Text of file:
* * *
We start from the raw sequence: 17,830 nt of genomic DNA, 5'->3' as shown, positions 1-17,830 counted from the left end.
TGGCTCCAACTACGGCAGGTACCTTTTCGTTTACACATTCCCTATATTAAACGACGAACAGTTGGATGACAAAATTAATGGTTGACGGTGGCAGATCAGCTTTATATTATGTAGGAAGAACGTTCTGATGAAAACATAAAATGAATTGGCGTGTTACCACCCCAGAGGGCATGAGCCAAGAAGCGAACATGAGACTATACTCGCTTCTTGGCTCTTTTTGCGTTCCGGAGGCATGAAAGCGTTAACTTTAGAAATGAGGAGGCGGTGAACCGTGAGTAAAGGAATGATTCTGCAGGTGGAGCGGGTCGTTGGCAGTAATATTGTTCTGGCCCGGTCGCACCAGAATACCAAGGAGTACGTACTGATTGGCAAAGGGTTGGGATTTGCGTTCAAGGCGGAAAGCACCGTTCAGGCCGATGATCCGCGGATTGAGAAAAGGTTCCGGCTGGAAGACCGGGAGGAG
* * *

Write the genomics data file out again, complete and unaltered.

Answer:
We start from the raw sequence: 17,830 nt of genomic DNA, 5'->3' as shown, positions 1-17,830 counted from the left end.
TGGCTCCAACTACGGCAGGTACCTTTTCGTTTACACATTCCCTATATTAAACGACGAACAGTTGGATGACAAAATTAATGGTTGACGGTGGCAGATCAGCTTTATATTATGTAGGAAGAACGTTCTGATGAAAACATAAAATGAATTGGCGTGTTACCACCCCAGAGGGCATGAGCCAAGAAGCGAACATGAGACTATACTCGCTTCTTGGCTCTTTTTGCGTTCCGGAGGCATGAAAGCGTTAACTTTAGAAATGAGGAGGCGGTGAACCGTGAGTAAAGGAATGATTCTGCAGGTGGAGCGGGTCGTTGGCAGTAATATTGTTCTGGCCCGGTCGCACCAGAATACCAAGGAGTACGTACTGATTGGCAAAGGGTTGGGATTTGCGTTCAAGGCGGAAAGCACCGTTCAGGCCGATGATCCGCGGATTGAGAAAAGGTTCCGGCTGGAAGACCGGGAGGAG